Gorlom[Swe] Mar 20, 2013 @ 5:56am 
Originally posted by EL FUERTE MACHO:
Originally posted by GorlomSwe:
Was that hours in one continious playsession or short play sessions spread out over much longer time? Or are you counting the entire time you were in proximity of the game including when you were waiting for your turn? Hopefully not that last one. I'm just asking for clarification.


Personally I find that some games are given a special amplified feeling of fun when you don't get full controll of how much you get to play it. Like when you play it at a friends house or similar. That feeling can be as deceptive as nostalgia imo.
I have no idea if this is happening to this game or not but I'd just thought I'd put it out there.

If you lost you would sometimes have to wait since there were a limited amount of stations, but the game was pretty fast paced so the wait was minimal. In general, having the novelty wear off was something I was suspicious off as well. Oddly enough, whenever I lost I would actually feel pretty salty about it, and could only think about exactly what it was that I did wrong and how to get take revenge, lol. I would get pretty big win streaks though, so it was mostly continuous playing, I'd say 2-3 hour sessions at a time which is a long time considering the setting. The process behind outsmarting the opponent is just fun.

I would say it gets boring if you're just dominating people who don't understand how the game works at all since there would be no challenge. It's very likely that this game will have a higher number of average/above average players due to its design. My playing it over the weekend at UFGT8 netted me 3rd place at the Divekick tournament they held.. I was only topped by playtesters of the prototype.
Would you say this can or is likely to appeal to gamers that doesn't go visit UFGT? (UFGT is just fighting games right? or do they have other genres represented too?)

For example the only fighting games I can recall playing atm is Streetfighter 2, Killer Instinct (on the N64) and the Tekken series. (most dominantly the tekken series which is probably why the divekick injoke or whatever just doesn't seem all that funny to me.) Obviously I'm not really interested in the fighting games genre (I mostly just recall blisters when thinking back on beat em ups) at least not as much as I used to..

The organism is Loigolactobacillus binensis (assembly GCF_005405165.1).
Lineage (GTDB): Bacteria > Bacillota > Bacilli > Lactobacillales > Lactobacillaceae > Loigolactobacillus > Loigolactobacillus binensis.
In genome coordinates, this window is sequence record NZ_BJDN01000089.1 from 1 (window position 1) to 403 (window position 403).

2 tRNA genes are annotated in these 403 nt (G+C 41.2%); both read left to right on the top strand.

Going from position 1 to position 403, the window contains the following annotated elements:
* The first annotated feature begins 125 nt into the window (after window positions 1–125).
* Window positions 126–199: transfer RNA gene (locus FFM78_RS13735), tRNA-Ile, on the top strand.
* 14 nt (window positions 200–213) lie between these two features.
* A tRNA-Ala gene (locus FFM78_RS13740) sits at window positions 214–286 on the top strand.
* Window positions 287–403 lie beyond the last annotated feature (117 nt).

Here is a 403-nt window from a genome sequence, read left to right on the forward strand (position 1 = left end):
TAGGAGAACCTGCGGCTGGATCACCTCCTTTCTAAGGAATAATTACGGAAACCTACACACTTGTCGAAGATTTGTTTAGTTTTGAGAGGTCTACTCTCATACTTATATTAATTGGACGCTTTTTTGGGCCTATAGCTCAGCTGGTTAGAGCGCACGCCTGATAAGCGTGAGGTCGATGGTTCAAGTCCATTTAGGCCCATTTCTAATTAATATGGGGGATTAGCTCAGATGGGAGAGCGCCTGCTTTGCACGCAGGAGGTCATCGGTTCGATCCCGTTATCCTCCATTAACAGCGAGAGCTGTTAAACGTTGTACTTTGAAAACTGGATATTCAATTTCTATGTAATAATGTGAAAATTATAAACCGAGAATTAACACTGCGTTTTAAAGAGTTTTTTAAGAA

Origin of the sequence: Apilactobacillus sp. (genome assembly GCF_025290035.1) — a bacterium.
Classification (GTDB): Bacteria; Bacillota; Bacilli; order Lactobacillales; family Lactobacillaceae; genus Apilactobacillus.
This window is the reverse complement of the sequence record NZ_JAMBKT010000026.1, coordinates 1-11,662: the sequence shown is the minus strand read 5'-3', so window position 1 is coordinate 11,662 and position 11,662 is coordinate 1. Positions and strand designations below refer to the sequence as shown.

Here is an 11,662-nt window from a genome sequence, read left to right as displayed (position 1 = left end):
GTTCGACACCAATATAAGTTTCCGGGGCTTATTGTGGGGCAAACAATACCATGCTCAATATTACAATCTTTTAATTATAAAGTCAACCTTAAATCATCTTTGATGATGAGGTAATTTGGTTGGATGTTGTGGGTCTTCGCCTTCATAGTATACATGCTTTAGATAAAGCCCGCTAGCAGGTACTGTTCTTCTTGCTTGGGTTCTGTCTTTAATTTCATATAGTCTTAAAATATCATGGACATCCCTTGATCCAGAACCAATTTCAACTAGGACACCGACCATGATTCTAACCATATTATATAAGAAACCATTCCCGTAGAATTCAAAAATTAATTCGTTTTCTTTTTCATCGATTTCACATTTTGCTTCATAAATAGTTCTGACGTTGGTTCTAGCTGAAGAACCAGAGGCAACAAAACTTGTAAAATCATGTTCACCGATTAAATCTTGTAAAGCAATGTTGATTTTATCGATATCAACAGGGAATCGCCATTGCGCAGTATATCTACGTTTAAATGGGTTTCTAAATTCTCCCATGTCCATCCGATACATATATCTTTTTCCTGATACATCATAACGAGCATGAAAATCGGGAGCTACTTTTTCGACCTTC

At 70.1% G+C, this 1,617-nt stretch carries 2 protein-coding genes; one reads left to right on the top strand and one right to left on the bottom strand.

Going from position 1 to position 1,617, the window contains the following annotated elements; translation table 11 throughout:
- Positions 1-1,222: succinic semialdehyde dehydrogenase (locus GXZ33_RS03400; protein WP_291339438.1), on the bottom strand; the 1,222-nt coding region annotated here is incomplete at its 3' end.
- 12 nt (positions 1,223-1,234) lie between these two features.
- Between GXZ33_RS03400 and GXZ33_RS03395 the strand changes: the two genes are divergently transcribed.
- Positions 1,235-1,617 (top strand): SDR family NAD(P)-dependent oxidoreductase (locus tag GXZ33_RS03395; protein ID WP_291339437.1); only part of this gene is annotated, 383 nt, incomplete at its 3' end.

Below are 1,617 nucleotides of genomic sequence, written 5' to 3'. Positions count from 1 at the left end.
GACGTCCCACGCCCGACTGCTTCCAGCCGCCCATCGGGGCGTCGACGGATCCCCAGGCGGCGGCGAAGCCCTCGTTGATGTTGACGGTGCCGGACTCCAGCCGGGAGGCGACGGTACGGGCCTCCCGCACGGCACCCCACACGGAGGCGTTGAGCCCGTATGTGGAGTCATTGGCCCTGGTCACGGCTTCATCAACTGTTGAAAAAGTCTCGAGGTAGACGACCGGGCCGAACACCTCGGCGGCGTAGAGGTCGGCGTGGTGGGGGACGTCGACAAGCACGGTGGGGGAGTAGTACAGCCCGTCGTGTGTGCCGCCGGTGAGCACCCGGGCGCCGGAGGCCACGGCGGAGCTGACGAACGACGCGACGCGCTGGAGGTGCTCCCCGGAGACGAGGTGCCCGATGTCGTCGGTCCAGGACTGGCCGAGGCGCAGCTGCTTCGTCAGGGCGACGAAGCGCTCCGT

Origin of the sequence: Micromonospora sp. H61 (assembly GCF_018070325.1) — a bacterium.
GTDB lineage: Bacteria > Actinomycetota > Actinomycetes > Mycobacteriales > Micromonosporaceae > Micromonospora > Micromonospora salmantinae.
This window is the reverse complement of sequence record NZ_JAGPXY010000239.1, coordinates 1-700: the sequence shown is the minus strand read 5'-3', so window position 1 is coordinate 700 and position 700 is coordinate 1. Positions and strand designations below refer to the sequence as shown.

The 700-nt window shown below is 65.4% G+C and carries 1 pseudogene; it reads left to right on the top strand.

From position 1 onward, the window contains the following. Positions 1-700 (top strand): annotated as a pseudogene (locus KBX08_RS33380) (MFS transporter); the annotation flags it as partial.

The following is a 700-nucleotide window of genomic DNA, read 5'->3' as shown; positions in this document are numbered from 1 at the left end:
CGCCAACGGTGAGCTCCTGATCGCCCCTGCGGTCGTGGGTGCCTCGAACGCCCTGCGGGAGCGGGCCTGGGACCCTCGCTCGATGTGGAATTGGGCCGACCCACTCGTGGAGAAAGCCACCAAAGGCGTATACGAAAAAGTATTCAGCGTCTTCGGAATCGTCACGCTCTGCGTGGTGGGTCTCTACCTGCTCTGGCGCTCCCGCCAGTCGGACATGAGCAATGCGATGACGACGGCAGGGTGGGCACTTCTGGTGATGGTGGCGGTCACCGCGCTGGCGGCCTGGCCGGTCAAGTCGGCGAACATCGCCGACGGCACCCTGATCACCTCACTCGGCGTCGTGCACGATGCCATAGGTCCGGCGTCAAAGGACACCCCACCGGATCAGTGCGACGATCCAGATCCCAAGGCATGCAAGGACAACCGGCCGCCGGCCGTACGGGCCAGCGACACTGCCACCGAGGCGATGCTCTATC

What does this game have to offer me? What does it do to try to pull me in? From the pitch it seemed like the devs thought it would appeal to people new to fighting games or people that stopped playing fighting games some time ago and looking for a way back in. But all I see is a game that has refined and distilled the essence of tournament kind of gameplay and removed any and all introduction to the genre. You have to know specialized terms (that I only heard in the UFGT vid I watched) to play this in a manner where you get any fun out of it.
Audi A9 Sportback Mar 20, 2013 @ 6:55am 
This game should get this guy as DLC for 8,95€.
http://www.youtube.com/watch?v=0ccog02xSIo
I know Scott Steiner doesn´t really fit in this game, but i want a character, who hates Canada and has funny mic skills.

And the preorder should contain TF2 Items.
Last edited by Audi A9 Sportback; Mar 20, 2013 @ 6:59am
banana Mar 20, 2013 @ 12:31pm 
Originally posted by GorlomSwe:
Would you say this can or is likely to appeal to gamers that doesn't go visit UFGT? (UFGT is just fighting games right? or do they have other genres represented too?)

For example the only fighting games I can recall playing atm is Streetfighter 2, Killer Instinct (on the N64) and the Tekken series. (most dominantly the tekken series which is probably why the divekick injoke or whatever just doesn't seem all that funny to me.) Obviously I'm not really interested in the fighting games genre (I mostly just recall blisters when thinking back on beat em ups) at least not as much as I used to..
What does this game have to offer me? What does it do to try to pull me in? From the pitch it seemed like the devs thought it would appeal to people new to fighting games or people that stopped playing fighting games some time ago and looking for a way back in. But all I see is a game that has refined and distilled the essence of tournament kind of gameplay and removed any and all introduction to the genre. You have to know specialized terms (that I only heard in the UFGT vid I watched) to play this in a manner where you get any fun out of it.

UFGT stands for Ultimate Fighting Game Tournament. As the name suggests, it's a fighting game tournament, but it also hosted a variety of other games. It had an arcade style room where you could play Divekick, card games, and redemption games with a twist (take skee ball for example, but you played against an opponent). Winning or losing netted you tickets you could redeem for prizes.

As expected, there's plenty of people that don't go to tournaments like UFGT, but buy fighting games; they probably comprise the vast majority of sales. The reason it's featured on such events is that Divekick is guaranteed to get playtime from fighting game players of all levels.

I think Adam Heart/Keits (designer) explained it pretty well at some point: when you lose, you know exactly why, and you will feel stupid about it. On the other hand, you can easily get to the point where you learn how to completely control the opponent and strip him away of all options. I think getting that kinda feeling without learning nothing but fighting games over the years is amazing, specially when you're doing this through your own effort and not just abusing some horribly overpowered move or tactic. This is how it's meant to reintroduce people to the genre.